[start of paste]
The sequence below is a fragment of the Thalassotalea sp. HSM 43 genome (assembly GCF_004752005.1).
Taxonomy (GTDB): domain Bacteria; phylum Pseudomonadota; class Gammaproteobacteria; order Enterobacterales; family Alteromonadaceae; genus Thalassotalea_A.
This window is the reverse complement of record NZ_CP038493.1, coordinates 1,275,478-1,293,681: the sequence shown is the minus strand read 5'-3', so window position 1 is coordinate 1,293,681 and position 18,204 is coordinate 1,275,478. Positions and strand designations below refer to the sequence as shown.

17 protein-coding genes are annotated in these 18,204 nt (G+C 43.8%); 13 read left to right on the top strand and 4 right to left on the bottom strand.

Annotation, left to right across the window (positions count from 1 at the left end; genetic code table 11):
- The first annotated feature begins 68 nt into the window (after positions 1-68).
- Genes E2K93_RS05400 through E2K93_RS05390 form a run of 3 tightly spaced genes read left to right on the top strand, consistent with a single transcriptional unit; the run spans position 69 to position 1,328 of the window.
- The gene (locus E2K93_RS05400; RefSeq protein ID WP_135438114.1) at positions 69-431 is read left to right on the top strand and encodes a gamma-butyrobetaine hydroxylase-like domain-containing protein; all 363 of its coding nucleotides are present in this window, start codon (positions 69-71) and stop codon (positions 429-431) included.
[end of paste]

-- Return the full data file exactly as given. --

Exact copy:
The sequence below is a fragment of the Thalassotalea sp. HSM 43 genome (assembly GCF_004752005.1).
Taxonomy (GTDB): domain Bacteria; phylum Pseudomonadota; class Gammaproteobacteria; order Enterobacterales; family Alteromonadaceae; genus Thalassotalea_A.
This window is the reverse complement of record NZ_CP038493.1, coordinates 1,275,478-1,293,681: the sequence shown is the minus strand read 5'-3', so window position 1 is coordinate 1,293,681 and position 18,204 is coordinate 1,275,478. Positions and strand designations below refer to the sequence as shown.

17 protein-coding genes are annotated in these 18,204 nt (G+C 43.8%); 13 read left to right on the top strand and 4 right to left on the bottom strand.

Annotation, left to right across the window (positions count from 1 at the left end; genetic code table 11):
- The first annotated feature begins 68 nt into the window (after positions 1-68).
- Genes E2K93_RS05400 through E2K93_RS05390 form a run of 3 tightly spaced genes read left to right on the top strand, consistent with a single transcriptional unit; the run spans position 69 to position 1,328 of the window.
- The gene (locus E2K93_RS05400; RefSeq protein ID WP_135438114.1) at positions 69-431 is read left to right on the top strand and encodes a gamma-butyrobetaine hydroxylase-like domain-containing protein; all 363 of its coding nucleotides are present in this window, start codon (positions 69-71) and stop codon (positions 429-431) included.